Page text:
Annex Reform Crafted
A state House committee is expected to take up proposed legislation to reform the involuntary annexation laws this week.
Those pushing for changes, including Pinewild resident Doug Aitken, are asking the state legislature to give affected residents a vote before being annexed. But municipal leaders contend that would effectively end such annexations, which they say are necessary for towns and cities to grow in an orderly fashion.
Aitken, who formed a statewide group called the Fair Annexation Coalition, cut his teeth on the subject when he became involved with an effort by Pinewild residents to stop Pinehurst from forcibly annexing the gated community. He was in Raleigh Thursday while a House committee was attempting to cobble together a new law to replace the one that has been in effect since 1959.
"It's a very complicated law," he said Friday. "I told people on the committee that they could make it a one-page bill -- allow the affected people to vote."
Whatever happens with the new attempt to restructure the law as it makes its way through myriad committees, debates, votes and reshaping, it won't help Pinewild in its showdown with Pinehurst. The new version of the law, if passed by both the House and Senate, would not go into effect until Oct. 1, and involuntary annexations already in process would be exempt.
Right now it is in the House Judiciary II Committee, which has scheduled a debate and possibly a vote, Tuesday. There are 26 amendments to the bill that will be debated by the committee Tuesday.
The village of Pinehurst adopted an ordinance to annex Pine-wild effective June 30, but it is unlikely to occur then, since lawsuits in state and federal courts are pending. Several other communities across the state are also fighting involuntary annexation.
Aitken served on a committee appointed last year by the House to study the law and provide input. He prepared several amendments to be presented by committee members during next Tuesday's debate on the compromise bill.
"We would like to put some guts back in the bill," he said. "This bill is better than the current law. It is a step in the right direction."
The compromise bill offers several changes to the current law, including oversight provided by the N.C. Local Government Commission. The commission would have to approve any proposed annexation. There are also limits on how much territory could be annexed, penalties for failing to provide essential services within a three-year time period and more advanced notice to the affected property owners.
But Aitken is still pushing to let affected residents have a say through a referendum.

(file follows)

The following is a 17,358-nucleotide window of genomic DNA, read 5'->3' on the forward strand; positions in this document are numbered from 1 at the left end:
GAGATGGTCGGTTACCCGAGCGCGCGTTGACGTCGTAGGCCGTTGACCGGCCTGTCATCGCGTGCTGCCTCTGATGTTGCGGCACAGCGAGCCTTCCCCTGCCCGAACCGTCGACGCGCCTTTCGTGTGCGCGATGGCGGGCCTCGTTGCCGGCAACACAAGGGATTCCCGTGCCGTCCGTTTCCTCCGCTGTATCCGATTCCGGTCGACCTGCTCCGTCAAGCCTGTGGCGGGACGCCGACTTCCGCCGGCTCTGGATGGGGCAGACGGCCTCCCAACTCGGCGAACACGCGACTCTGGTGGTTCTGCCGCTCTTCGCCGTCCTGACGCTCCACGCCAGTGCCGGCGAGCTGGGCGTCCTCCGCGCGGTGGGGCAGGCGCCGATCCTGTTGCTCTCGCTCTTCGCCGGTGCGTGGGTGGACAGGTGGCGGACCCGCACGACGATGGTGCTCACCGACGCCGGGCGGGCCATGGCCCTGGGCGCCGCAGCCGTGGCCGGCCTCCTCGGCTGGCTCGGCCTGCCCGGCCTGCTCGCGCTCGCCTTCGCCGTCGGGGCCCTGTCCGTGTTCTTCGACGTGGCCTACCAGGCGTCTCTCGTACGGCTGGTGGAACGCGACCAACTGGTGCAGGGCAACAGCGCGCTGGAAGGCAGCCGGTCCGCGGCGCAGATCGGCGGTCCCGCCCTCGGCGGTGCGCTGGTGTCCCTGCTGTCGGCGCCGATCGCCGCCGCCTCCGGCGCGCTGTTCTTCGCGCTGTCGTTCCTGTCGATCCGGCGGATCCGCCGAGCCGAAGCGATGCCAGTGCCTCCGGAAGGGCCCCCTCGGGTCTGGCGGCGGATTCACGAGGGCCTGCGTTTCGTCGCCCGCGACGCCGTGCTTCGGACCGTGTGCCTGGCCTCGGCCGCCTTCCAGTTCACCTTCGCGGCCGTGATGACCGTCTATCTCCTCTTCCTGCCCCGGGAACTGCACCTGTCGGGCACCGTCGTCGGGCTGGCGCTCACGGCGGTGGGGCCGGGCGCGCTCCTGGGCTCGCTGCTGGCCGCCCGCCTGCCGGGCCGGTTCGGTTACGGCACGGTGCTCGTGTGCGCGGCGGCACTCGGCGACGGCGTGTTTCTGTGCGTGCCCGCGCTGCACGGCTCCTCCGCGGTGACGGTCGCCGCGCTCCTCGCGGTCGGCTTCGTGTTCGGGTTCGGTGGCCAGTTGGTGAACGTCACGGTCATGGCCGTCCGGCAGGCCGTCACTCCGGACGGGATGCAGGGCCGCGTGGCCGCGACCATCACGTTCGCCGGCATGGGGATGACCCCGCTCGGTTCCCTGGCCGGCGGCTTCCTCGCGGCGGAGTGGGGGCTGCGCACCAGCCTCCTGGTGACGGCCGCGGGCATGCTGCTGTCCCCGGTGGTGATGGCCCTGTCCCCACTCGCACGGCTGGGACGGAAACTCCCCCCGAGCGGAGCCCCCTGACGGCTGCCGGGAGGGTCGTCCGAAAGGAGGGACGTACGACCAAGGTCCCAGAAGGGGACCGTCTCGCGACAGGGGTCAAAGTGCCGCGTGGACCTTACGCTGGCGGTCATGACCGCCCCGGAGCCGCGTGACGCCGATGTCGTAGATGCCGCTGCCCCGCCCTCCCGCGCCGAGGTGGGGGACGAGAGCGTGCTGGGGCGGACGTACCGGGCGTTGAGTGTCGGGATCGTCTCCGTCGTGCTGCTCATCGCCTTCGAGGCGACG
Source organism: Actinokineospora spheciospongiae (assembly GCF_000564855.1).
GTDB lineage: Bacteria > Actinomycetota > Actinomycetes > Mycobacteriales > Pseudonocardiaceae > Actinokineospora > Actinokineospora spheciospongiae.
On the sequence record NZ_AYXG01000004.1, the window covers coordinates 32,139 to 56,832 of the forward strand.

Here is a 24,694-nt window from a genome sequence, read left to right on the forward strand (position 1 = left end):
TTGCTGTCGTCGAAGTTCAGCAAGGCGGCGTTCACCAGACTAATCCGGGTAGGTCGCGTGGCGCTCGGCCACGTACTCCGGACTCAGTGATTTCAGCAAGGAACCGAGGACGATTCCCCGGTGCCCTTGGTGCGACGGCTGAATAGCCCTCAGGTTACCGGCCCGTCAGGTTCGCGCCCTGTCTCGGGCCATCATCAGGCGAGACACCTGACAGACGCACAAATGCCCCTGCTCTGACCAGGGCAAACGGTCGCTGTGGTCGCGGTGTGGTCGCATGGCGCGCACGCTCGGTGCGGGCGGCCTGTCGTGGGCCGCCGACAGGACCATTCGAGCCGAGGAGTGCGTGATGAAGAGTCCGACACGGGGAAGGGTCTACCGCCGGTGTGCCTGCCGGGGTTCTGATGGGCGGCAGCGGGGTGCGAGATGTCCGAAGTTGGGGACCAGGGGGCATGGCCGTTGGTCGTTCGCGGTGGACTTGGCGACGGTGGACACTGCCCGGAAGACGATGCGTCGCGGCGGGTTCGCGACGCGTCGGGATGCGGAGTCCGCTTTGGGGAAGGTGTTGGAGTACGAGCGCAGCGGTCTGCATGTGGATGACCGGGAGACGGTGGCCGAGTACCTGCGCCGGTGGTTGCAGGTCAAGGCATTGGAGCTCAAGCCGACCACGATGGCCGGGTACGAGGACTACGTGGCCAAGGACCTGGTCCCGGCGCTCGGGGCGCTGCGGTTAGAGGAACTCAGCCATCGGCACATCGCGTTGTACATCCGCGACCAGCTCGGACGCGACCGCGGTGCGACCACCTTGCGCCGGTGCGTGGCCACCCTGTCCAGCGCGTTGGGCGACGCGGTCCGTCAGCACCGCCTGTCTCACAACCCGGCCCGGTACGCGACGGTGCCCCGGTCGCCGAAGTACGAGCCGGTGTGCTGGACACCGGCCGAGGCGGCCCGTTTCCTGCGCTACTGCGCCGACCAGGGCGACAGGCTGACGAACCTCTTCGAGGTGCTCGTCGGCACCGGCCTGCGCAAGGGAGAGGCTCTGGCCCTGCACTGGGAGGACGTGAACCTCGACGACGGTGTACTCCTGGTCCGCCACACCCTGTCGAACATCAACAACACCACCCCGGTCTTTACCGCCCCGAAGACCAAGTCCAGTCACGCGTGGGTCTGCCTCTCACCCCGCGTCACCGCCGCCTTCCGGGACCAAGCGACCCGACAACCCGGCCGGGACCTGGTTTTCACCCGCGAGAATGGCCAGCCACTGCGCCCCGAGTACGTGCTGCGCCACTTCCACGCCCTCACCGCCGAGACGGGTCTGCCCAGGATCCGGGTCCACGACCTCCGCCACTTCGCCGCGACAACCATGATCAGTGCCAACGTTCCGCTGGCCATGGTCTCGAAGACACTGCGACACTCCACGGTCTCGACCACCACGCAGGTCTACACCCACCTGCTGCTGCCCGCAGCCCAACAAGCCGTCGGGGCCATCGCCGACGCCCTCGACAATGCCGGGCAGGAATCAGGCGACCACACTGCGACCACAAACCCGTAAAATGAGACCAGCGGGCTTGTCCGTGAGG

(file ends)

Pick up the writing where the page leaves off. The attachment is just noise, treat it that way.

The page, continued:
"There is nothing in there that gives any voice in any way, shape or form to the citizen," he said. "They are making decisions on our wallets and our lives. I expressed to the committee our distress at that. We are trying to figure out a way for the citizens affected to participate."
Aitken has studied the way that various states handle annexations, and he believes there are ways to let people be involved even if it falls short of holding a vote.
He described a concept of a local boundary board, used by many states in different models or formats that give affected residents a voice. It would provide oversight. The board would consist of two representatives appointed by the city, two representatives appointed by the county and three residents (one from the city, one from the county and one from the area being annexed).
"This way the city, county and citizens have a voice," he said.
Aitken said he and the many other people across the state who are involved in the fight to change the law aren't going away. He admits the group is trying to tone down the rhetoric as it pursues the cause, but he also says he is waiting for someone to offer him a "rationale" for denying residents the right to vote on the process.
"I have asked where is the rationale for you denying the vote," he said. "The only reason they can give me is that when you vote, you will vote against it because you don't want to pay higher taxes. The League (of Municipalities) say we don't want a vote, we want a veto. I say let the majority decide."
He has presented statistics to the House committee showing that before 1959, 60 percent of annexations put to vote were passed. He also pointed out that today 85 percent of annexations are voluntary, leaving just 15 percent of annexations falling under the forced category. That is why he and others against involuntary annexation are still pushing for a vote.
"I told the committee yesterday (Thursday), 'We're not going away,'" Aitken said. "They're trying to throw us a bone. If they think they are tired of us now, they haven't seen anything yet. I hope they don't think we are going away. It is that important."
Contact Hunter Chase at 693-2478 or by e-mail at firstname.lastname@example.org.
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